I heard Crazy for You on the radio today. And it brought me back. Back to the Methodist Dance where the Boy in the Miami Vice Jacket dumped me for the popular girl. My girlfriend and I locked ourselves in the bathroom ’til I stopped crying. Oh, the heartache.
Music will do that to me. I have a visceral reaction to sounds, and lyrics, and tones that doesn’t just remind me where I was but how I felt and who I was. Of sweaty nights with the window of the Caprice rolled down, my foot out the window, and Too Much Joy blasting on the radio. A feeling of youth, and freedom, and rebellion.
The smell of dirt and smoke and beer on nights when I was the DJs girl. When Ben would show up just to yell, “Hey Ed. Play Fat Joe.” And, we’d take up the whole dance floor working our “history of dance” long before Jimmy Fallon and Justin Timberlake did it. And Ed, would put on Mr. Loverman and come out from behind the turntables to dance like we were the only people in the room.
Songs are characters in the story of my life. Neil Diamond brings me back to playing “rock star” in the basement with my brother and cousins. Ready for the World will always be long phone calls to South Plymouth and first dates at Friendly’s . Dee-Lite is Homecoming Dance in a vintage dress and Doc Marten boots. Depeche Mode will always be all-nighters and falling in love. Tribe Called Quest is digging through the crates in the basement of Greenwich Village record stores.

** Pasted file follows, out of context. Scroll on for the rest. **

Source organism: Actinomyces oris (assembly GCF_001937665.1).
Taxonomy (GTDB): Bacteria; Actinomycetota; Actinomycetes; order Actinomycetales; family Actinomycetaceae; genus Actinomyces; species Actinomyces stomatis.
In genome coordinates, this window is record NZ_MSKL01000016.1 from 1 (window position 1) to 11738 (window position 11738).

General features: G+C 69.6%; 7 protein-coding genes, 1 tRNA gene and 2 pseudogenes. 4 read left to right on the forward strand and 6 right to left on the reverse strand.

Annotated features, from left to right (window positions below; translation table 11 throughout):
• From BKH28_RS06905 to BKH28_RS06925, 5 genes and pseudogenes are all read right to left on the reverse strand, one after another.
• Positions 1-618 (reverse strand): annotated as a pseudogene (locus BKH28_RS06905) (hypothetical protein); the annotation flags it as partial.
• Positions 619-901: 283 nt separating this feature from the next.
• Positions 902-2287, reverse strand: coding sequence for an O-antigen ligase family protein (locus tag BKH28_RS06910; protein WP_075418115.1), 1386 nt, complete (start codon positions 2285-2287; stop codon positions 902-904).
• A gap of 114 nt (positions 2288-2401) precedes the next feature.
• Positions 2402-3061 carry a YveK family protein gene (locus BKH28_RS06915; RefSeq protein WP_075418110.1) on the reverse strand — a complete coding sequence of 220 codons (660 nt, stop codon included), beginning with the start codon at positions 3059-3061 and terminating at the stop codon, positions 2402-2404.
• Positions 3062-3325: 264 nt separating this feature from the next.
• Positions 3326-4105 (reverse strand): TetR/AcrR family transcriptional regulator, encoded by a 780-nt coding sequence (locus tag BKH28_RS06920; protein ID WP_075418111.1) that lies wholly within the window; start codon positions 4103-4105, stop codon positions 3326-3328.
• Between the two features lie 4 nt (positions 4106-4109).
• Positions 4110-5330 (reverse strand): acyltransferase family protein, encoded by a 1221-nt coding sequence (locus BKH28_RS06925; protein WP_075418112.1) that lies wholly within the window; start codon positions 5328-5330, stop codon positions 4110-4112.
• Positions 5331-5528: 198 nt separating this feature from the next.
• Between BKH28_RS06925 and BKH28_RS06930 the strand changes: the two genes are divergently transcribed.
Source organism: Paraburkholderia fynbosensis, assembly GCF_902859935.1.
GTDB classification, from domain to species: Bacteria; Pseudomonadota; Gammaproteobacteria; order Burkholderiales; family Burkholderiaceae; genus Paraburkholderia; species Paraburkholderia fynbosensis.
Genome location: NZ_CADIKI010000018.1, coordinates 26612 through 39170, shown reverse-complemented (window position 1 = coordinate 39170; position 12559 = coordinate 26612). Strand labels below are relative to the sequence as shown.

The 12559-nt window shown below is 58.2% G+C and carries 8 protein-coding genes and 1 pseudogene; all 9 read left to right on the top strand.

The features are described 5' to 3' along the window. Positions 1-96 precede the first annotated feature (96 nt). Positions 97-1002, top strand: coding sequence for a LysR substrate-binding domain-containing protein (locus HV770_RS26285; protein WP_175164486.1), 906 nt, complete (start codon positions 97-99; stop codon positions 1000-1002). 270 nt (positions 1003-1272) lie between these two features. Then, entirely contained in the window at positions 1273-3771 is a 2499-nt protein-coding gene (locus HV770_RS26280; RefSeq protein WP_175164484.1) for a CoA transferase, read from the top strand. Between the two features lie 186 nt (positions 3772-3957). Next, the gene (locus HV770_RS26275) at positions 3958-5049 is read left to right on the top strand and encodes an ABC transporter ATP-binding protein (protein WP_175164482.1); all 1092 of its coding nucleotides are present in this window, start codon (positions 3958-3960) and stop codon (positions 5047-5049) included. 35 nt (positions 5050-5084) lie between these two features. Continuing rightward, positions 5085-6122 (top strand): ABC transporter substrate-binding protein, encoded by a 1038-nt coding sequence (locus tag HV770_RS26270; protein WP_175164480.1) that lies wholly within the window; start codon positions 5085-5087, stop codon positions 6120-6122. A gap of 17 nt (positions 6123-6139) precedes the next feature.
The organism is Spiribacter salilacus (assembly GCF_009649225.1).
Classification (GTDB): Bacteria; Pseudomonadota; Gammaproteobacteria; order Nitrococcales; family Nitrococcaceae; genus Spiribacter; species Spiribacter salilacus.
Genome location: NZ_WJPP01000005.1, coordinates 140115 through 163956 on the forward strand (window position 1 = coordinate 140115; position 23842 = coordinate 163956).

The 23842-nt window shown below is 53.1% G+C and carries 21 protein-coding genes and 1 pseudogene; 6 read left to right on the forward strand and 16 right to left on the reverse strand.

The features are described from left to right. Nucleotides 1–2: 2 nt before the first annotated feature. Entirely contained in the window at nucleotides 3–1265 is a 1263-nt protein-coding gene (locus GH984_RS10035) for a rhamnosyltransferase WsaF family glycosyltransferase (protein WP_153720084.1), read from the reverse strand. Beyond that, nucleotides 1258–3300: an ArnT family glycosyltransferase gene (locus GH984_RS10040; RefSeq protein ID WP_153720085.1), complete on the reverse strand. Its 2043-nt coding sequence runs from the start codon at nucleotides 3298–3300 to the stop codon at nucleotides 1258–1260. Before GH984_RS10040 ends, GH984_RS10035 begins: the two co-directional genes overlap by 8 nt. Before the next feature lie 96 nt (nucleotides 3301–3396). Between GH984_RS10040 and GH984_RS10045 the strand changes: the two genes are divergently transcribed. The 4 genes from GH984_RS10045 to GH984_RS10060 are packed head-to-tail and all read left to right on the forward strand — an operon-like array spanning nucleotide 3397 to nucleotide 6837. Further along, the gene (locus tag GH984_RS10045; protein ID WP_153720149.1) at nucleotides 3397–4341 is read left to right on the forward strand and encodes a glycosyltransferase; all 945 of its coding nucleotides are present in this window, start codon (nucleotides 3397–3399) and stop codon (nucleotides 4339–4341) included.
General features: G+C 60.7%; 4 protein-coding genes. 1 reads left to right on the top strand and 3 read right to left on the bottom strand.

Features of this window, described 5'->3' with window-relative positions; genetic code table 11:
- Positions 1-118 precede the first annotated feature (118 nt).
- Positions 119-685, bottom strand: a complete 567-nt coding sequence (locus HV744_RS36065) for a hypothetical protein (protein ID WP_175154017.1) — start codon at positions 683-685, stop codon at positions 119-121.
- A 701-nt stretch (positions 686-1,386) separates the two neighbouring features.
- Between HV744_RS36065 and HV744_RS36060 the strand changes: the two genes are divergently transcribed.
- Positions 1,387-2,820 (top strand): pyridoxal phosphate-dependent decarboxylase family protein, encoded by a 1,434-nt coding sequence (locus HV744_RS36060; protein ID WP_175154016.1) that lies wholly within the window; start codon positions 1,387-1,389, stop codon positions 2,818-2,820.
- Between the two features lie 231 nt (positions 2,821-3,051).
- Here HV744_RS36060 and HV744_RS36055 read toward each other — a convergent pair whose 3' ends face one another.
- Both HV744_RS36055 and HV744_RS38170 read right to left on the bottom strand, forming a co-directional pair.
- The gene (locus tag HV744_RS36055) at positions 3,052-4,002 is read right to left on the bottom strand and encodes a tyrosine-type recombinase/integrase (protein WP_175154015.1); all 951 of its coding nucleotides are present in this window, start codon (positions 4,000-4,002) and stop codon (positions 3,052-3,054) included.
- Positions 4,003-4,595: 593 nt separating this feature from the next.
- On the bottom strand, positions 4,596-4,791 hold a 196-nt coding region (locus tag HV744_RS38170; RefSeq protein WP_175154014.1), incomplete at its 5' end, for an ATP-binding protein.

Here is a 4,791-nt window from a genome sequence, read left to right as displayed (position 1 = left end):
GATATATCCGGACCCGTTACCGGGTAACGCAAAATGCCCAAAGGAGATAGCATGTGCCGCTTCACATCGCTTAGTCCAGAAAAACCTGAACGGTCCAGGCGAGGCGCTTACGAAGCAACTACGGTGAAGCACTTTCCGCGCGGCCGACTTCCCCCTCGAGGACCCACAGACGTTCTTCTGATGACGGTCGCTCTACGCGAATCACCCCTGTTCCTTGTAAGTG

How do you build new memories for your music? How do you make the soundtrack of your life evolve to include the changes that come over time? What are the songs that will define our children: their days on the dock, their dancing in the kitchen, their bedtime songs?
Early on, we worked to share the music we love with the boys. We sang “Three Little Birds” to the babies when they cried. We play salsa, and new wave, and reggae, and hip hop when we make dinner at night. We make music videos that remind us of important moments and the songs that go with them.
Music is about rebellion and youth and independence. It’s why we hold on to the old songs. Why our parents listened to the oldies station on the radio; why we listen to backspin and firstwave. These songs remind us of who we once were and who we still strive to be. So what will our children hold on to? What will bring them joy when they’re feeling down and out? What will they blast out of their speakers? What will they share with their first love?
When Jalen told us last week that his new favorite song is Wrecking Ball, Ed’s immediate reaction was, “No it’s not.” Jalen’s response, “I don’t have to like the songs you like, Dad.” Touche and god help us all.